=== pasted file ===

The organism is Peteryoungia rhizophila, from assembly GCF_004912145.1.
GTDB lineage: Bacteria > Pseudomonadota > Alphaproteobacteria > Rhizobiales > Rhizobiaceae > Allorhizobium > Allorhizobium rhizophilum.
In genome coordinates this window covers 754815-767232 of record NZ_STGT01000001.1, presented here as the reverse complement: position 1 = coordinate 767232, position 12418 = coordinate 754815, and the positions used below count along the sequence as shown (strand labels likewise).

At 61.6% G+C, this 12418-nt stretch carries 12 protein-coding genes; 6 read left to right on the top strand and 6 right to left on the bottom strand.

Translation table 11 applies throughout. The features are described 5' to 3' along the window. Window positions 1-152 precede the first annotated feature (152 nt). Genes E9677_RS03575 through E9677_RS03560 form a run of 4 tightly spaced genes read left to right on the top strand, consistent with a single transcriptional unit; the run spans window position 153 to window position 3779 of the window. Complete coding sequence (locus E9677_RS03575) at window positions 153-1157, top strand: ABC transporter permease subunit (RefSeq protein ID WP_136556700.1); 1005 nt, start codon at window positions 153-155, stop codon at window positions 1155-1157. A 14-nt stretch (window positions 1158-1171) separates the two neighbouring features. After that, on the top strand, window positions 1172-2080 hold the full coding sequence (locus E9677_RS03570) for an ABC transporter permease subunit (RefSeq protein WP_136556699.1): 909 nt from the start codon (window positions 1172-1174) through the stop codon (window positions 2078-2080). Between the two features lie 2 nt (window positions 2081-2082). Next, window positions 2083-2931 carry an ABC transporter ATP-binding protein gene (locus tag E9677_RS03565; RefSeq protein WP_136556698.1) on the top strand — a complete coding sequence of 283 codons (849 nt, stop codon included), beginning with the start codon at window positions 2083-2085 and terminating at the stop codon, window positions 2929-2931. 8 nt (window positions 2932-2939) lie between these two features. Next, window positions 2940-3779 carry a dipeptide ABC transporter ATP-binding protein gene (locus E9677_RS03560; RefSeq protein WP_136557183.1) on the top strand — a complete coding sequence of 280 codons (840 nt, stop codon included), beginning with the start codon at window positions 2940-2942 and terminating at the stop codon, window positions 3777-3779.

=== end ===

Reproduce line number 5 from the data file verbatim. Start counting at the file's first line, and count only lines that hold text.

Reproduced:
Translation table 11 applies throughout. The features are described 5' to 3' along the window. Window positions 1-152 precede the first annotated feature (152 nt). Genes E9677_RS03575 through E9677_RS03560 form a run of 4 tightly spaced genes read left to right on the top strand, consistent with a single transcriptional unit; the run spans window position 153 to window position 3779 of the window. Complete coding sequence (locus E9677_RS03575) at window positions 153-1157, top strand: ABC transporter permease subunit (RefSeq protein ID WP_136556700.1); 1005 nt, start codon at window positions 153-155, stop codon at window positions 1155-1157. A 14-nt stretch (window positions 1158-1171) separates the two neighbouring features. After that, on the top strand, window positions 1172-2080 hold the full coding sequence (locus E9677_RS03570) for an ABC transporter permease subunit (RefSeq protein WP_136556699.1): 909 nt from the start codon (window positions 1172-1174) through the stop codon (window positions 2078-2080). Between the two features lie 2 nt (window positions 2081-2082). Next, window positions 2083-2931 carry an ABC transporter ATP-binding protein gene (locus tag E9677_RS03565; RefSeq protein WP_136556698.1) on the top strand — a complete coding sequence of 283 codons (849 nt, stop codon included), beginning with the start codon at window positions 2083-2085 and terminating at the stop codon, window positions 2929-2931. 8 nt (window positions 2932-2939) lie between these two features. Next, window positions 2940-3779 carry a dipeptide ABC transporter ATP-binding protein gene (locus E9677_RS03560; RefSeq protein WP_136557183.1) on the top strand — a complete coding sequence of 280 codons (840 nt, stop codon included), beginning with the start codon at window positions 2940-2942 and terminating at the stop codon, window positions 3777-3779.